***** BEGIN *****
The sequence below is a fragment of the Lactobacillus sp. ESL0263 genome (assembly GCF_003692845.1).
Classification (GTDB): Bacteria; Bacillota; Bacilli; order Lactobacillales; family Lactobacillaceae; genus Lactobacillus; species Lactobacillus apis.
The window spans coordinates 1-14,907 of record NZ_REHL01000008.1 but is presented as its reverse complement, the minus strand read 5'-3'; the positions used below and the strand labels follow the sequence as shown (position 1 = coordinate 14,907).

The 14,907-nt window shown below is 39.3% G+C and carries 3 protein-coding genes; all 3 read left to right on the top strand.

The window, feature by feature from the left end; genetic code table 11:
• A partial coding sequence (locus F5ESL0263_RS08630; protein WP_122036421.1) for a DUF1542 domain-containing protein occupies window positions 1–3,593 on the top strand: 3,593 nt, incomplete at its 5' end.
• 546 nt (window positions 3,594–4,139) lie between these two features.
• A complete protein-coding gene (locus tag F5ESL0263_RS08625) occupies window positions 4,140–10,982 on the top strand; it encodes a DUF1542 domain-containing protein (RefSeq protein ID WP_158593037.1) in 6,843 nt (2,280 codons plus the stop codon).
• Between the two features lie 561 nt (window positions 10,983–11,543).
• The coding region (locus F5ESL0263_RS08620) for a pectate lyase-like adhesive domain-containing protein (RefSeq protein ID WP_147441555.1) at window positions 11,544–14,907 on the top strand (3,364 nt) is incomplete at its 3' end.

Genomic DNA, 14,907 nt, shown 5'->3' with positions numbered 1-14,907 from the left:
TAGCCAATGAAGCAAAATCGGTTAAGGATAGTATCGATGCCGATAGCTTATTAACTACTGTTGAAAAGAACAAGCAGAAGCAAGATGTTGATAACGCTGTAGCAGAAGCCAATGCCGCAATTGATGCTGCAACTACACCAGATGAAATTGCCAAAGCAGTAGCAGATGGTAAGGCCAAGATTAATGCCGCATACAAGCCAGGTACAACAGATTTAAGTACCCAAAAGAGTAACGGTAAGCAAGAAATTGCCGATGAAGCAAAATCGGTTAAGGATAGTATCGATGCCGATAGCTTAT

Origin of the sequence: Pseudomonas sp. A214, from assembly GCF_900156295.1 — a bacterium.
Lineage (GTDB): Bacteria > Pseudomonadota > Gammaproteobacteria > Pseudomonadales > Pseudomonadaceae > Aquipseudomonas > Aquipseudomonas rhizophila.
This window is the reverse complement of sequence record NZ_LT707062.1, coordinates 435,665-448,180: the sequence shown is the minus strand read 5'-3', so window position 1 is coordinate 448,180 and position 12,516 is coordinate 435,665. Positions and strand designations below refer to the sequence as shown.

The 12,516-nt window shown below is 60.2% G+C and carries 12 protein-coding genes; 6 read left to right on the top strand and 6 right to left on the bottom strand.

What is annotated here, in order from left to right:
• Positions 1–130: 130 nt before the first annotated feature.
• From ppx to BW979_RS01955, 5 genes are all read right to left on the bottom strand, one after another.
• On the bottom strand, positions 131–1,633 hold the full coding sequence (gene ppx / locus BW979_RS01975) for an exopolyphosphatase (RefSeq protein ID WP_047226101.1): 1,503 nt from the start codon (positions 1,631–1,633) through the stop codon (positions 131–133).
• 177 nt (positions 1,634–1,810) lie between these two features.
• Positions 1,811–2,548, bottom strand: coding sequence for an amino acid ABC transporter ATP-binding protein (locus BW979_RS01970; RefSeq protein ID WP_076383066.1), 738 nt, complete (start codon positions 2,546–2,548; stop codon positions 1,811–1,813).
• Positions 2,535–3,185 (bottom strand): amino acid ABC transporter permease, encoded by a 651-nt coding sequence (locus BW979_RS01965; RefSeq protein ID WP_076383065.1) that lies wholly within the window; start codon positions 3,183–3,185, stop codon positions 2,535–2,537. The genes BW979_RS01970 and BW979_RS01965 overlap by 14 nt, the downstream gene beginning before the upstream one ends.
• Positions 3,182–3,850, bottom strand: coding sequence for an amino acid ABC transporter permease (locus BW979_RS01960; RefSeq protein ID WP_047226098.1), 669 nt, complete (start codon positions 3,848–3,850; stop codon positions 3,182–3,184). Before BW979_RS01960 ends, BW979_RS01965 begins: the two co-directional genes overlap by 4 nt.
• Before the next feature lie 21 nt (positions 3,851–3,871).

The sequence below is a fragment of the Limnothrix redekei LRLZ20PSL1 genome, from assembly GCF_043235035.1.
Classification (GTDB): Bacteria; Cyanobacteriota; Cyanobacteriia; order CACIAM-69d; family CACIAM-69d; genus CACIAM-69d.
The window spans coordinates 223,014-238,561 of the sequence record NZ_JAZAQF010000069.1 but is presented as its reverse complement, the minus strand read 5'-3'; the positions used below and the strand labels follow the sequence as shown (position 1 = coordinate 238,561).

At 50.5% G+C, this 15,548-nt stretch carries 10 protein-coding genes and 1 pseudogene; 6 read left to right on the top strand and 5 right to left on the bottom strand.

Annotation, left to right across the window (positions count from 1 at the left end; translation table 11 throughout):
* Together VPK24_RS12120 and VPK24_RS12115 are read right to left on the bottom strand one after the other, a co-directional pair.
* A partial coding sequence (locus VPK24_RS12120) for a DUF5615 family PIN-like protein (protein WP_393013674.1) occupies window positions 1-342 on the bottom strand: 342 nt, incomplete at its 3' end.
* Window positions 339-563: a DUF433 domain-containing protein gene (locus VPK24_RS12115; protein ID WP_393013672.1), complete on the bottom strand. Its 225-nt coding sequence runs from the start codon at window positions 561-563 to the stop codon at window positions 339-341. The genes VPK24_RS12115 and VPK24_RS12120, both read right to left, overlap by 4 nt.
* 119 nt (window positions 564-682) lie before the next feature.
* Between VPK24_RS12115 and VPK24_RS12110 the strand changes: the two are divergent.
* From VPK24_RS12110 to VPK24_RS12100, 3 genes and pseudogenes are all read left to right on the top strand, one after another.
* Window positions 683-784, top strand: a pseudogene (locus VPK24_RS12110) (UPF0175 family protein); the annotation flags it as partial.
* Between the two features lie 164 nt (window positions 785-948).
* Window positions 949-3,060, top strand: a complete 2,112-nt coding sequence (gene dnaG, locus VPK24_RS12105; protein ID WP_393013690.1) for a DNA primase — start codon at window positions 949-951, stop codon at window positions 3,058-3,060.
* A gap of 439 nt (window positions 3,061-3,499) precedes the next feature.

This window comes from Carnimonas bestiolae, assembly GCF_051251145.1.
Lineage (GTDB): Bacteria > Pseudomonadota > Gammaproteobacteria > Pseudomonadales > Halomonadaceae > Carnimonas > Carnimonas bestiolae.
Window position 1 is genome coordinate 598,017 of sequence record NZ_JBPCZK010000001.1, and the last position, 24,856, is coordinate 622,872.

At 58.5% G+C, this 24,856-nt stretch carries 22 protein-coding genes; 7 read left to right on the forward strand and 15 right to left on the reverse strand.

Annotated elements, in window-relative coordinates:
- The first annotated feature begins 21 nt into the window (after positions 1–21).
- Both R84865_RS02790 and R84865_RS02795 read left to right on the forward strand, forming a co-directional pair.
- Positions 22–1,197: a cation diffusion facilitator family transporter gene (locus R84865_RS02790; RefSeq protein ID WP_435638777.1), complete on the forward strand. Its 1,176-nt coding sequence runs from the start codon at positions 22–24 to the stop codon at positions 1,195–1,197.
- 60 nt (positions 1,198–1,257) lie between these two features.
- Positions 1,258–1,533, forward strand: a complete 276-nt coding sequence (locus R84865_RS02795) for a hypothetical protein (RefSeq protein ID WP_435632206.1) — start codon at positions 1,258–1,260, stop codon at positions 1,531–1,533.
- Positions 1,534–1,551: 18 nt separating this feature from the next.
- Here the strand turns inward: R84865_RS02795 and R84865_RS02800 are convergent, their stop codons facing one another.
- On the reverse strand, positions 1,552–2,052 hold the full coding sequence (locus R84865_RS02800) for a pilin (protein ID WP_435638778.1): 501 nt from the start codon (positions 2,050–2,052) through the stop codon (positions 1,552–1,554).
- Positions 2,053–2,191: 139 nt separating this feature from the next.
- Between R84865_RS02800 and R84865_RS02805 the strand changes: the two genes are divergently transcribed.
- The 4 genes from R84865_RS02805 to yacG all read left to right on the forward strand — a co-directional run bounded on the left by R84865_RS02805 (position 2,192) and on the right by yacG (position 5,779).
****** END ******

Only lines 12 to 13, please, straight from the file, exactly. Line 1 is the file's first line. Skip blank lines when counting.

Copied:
TAGCCAATGAAGCAAAATCGGTTAAGGATAGTATCGATGCCGATAGCTTATTAACTACTGTTGAAAAGAACAAGCAGAAGCAAGATGTTGATAACGCTGTAGCAGAAGCCAATGCCGCAATTGATGCTGCAACTACACCAGATGAAATTGCCAAAGCAGTAGCAGATGGTAAGGCCAAGATTAATGCCGCATACAAGCCAGGTACAACAGATTTAAGTACCCAAAAGAGTAACGGTAAGCAAGAAATTGCCGATGAAGCAAAATCGGTTAAGGATAGTATCGATGCCGATAGCTTAT

Origin of the sequence: Pseudomonas sp. A214, from assembly GCF_900156295.1 — a bacterium.